There are various techniques to evade server-side detection or to circumvent limitations, but these techniques are mostly not language-specific or tied to a particular website.

This makes trying to have a single question about the whole subject inherently Too Broad. Honestly even with some more specifics (like language being used) there's a good chance the question is too broad.

Trying to have a question covering all of the conceptual information relevant to scraping a site is still going to be too broad, even if you're trying to avoid the specifics of any given language or site. It's just too much.

Your "reverse" canonical, of how to avoid scrapers scraping your site, is also a really broad question. Too broad for the site, I'd say.

  • 1
    Canonical questions are often quite a bit more broad than what's typically accepted. I wouldn't dismiss them out of hand on that basis alone. The quality and usefulness of their answers tend to make up for it. Without seeing it written up I wouldn't judge it yet, and would probably leave it up to subject-matter experts in any case. Jan 4, 2019 at 20:27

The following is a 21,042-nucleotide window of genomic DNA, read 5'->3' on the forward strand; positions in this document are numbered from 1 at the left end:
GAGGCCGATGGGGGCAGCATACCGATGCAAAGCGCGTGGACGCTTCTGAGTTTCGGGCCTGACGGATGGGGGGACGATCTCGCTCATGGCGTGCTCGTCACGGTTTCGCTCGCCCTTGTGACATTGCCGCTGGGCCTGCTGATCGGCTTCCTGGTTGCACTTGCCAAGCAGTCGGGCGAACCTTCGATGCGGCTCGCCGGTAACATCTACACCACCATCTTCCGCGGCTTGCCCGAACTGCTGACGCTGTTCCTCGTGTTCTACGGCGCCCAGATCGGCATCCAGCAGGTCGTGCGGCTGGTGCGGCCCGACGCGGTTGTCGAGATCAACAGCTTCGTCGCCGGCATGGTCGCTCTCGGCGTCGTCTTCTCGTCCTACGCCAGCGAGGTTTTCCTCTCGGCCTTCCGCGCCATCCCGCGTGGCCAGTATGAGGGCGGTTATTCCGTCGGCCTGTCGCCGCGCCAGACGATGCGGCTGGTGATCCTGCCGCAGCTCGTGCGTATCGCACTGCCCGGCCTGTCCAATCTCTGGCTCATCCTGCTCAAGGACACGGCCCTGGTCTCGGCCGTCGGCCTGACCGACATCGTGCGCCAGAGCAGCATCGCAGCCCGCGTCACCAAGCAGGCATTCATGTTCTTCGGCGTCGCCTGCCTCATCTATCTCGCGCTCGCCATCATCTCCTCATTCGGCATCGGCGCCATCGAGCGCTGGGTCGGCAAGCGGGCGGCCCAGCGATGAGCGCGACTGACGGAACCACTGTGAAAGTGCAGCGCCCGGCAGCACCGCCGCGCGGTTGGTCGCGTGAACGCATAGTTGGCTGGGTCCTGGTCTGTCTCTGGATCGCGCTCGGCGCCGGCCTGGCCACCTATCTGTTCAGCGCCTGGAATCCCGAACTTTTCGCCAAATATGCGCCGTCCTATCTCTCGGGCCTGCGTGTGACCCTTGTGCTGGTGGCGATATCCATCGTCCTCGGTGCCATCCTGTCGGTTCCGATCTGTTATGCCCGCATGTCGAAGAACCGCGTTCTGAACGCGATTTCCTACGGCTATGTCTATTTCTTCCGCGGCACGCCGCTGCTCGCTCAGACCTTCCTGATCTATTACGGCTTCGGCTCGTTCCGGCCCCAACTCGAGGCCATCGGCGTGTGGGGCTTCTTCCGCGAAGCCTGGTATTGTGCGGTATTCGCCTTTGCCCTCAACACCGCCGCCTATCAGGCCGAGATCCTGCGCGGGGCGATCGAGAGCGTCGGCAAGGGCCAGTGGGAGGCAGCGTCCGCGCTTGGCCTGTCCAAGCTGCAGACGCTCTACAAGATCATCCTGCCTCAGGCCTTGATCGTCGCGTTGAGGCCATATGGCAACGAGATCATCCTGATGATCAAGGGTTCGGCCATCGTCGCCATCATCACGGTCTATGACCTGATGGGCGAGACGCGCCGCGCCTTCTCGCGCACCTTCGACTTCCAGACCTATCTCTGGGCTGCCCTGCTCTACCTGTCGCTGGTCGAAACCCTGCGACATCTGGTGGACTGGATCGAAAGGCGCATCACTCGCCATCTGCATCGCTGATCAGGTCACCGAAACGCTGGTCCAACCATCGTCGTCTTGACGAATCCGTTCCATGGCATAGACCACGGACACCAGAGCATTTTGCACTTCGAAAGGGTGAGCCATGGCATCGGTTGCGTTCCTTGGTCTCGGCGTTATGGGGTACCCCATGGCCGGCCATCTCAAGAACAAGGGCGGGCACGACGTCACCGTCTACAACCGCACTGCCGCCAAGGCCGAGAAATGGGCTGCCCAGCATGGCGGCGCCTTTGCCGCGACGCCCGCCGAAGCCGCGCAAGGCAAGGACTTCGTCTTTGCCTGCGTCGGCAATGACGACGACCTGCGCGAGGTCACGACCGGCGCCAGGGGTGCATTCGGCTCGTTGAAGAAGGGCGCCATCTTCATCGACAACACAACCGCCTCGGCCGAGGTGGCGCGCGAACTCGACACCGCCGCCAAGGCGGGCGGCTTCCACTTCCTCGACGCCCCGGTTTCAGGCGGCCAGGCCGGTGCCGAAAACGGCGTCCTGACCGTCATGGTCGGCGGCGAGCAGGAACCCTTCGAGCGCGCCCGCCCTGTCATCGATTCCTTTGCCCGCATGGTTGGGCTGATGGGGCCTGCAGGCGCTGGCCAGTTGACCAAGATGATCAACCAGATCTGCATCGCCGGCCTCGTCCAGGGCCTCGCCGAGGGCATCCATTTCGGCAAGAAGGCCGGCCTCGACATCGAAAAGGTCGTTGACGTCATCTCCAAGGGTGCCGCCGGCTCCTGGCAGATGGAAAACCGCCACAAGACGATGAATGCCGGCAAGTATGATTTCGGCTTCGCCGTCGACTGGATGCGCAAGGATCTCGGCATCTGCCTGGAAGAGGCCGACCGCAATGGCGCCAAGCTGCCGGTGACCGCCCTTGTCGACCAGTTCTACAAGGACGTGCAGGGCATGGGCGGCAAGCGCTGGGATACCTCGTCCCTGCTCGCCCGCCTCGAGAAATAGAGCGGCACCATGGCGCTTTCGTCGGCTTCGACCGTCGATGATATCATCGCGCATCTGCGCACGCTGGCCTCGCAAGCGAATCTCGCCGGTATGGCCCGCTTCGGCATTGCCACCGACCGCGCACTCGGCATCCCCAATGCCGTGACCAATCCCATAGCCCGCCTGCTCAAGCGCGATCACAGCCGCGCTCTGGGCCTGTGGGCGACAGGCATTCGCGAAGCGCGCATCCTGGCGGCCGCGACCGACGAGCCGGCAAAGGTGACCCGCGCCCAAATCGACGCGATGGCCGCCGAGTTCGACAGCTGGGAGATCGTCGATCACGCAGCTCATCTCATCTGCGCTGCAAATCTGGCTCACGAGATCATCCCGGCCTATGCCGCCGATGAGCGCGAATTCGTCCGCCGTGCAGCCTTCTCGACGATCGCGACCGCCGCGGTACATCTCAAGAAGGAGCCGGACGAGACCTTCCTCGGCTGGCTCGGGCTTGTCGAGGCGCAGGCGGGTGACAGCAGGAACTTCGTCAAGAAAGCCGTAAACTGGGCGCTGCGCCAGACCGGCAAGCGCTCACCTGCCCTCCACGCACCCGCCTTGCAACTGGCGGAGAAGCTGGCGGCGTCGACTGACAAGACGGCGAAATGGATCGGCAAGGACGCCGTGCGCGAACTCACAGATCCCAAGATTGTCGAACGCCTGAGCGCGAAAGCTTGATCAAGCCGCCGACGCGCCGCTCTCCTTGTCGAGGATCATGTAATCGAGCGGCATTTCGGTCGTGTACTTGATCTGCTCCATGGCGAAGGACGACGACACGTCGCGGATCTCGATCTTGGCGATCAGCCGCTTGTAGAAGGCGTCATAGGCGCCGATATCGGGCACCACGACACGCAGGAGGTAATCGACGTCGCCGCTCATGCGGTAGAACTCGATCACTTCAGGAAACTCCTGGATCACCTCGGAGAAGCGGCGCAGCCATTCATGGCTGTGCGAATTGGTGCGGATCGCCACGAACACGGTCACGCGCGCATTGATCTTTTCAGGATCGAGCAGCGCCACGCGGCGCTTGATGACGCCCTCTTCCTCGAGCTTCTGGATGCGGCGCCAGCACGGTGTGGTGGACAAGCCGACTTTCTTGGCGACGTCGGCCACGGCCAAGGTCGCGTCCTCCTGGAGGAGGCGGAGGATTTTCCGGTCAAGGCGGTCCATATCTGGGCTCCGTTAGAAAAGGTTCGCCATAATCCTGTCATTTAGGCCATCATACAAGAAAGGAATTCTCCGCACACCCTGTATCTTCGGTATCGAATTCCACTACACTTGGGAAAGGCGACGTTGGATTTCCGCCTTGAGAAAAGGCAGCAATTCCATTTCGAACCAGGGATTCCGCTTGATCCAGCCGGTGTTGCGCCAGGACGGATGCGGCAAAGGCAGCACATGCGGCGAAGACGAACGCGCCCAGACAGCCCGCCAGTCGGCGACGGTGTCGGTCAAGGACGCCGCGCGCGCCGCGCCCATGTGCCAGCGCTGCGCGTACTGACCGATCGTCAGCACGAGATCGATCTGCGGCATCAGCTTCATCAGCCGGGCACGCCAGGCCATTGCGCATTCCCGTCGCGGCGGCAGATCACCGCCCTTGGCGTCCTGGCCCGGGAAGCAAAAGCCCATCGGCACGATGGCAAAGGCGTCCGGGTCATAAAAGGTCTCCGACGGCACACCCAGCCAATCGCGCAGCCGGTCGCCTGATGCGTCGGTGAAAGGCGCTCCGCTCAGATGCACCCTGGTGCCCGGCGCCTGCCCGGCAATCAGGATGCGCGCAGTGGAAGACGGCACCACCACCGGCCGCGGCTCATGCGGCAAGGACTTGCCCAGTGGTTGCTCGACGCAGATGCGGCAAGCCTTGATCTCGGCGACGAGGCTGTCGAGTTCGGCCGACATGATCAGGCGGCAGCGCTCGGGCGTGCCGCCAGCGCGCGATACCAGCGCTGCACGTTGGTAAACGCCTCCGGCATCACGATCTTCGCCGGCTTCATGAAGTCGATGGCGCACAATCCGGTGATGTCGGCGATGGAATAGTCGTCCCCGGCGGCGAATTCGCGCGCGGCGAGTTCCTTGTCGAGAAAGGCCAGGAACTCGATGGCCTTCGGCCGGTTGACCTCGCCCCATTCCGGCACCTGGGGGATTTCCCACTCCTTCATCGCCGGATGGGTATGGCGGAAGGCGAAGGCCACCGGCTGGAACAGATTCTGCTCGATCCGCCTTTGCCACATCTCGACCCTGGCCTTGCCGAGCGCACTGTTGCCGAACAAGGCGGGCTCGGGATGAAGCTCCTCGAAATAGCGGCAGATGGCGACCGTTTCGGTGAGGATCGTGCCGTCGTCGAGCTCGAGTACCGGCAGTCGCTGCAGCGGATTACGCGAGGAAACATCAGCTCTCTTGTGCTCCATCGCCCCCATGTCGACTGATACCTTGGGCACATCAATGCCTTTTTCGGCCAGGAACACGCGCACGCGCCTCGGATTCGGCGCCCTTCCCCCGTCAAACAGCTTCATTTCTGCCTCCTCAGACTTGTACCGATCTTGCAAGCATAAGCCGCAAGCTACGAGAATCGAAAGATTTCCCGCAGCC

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    @PaulCrovella There aren't "Canonical" questions and "non-canonical" questions. All on topic questions are intended to be the canonical versions of that question, or be closed as a duplicate of the existing one. Questions are designed to be sufficiently narrow that it's reasonable to provide a complete answer for them in the QA format presented. This isn't just for certain questions, it's for all questions.
    – Servy
    Jan 4, 2019 at 20:31